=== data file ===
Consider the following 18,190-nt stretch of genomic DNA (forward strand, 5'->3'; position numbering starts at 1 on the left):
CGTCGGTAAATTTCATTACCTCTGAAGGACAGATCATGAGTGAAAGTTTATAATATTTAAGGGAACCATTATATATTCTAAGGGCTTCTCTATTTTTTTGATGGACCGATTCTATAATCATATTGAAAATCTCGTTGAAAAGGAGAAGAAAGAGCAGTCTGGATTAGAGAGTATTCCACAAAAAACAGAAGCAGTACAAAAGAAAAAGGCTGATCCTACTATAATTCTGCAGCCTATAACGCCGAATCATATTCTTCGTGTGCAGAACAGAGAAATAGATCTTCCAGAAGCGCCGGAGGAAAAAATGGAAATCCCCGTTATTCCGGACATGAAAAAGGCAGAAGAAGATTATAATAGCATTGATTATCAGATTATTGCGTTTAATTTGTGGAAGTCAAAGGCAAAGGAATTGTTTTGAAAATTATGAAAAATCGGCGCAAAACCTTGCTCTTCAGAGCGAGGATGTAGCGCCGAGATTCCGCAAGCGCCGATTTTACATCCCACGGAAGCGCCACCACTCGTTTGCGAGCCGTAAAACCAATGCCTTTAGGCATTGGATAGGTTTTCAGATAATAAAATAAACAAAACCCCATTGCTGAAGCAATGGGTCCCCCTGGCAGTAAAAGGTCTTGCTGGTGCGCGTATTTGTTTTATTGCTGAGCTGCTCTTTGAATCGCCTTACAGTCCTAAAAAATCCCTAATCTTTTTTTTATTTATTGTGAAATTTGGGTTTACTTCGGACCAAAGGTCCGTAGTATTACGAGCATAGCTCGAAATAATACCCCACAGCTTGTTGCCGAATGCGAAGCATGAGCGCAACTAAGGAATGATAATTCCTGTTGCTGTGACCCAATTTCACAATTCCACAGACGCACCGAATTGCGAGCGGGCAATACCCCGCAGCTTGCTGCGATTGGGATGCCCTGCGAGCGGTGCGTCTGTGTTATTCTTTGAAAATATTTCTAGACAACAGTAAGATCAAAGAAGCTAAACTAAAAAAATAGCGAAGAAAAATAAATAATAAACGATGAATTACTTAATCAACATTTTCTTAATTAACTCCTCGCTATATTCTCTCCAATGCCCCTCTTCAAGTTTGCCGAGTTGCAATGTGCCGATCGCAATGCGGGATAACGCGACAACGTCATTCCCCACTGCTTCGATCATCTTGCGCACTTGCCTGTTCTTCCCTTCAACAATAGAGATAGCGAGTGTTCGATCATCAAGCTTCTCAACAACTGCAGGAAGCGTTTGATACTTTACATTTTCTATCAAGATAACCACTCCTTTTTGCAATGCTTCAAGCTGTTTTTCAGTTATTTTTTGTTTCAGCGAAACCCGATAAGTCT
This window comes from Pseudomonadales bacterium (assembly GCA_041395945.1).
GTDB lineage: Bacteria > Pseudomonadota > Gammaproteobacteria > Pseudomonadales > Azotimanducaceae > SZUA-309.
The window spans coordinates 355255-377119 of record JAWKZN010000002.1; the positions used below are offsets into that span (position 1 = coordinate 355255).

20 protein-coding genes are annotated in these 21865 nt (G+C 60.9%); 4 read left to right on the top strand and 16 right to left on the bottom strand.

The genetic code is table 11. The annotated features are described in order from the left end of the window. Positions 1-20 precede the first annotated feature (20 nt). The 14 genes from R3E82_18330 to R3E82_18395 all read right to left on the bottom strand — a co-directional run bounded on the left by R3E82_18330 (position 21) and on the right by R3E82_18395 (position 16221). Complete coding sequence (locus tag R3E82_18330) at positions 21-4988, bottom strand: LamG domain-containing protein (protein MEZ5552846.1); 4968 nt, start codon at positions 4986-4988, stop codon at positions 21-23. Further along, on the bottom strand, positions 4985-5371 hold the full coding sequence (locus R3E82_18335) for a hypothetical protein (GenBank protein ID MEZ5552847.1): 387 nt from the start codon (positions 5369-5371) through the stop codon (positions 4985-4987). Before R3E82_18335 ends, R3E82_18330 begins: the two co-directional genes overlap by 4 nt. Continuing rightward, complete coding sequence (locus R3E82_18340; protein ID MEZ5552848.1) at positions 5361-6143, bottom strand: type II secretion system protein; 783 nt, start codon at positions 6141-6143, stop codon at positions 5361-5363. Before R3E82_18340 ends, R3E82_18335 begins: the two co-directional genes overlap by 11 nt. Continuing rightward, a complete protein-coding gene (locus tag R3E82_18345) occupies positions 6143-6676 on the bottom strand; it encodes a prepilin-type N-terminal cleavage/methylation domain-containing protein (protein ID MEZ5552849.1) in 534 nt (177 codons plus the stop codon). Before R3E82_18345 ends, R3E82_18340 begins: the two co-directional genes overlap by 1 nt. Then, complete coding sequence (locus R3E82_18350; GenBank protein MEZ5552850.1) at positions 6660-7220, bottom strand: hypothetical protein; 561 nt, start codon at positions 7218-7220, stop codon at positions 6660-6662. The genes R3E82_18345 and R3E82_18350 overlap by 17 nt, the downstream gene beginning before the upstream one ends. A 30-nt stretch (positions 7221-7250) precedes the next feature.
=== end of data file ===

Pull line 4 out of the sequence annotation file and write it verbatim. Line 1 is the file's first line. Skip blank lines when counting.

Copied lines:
GTDB lineage: Bacteria > Pseudomonadota > Gammaproteobacteria > Pseudomonadales > Azotimanducaceae > SZUA-309.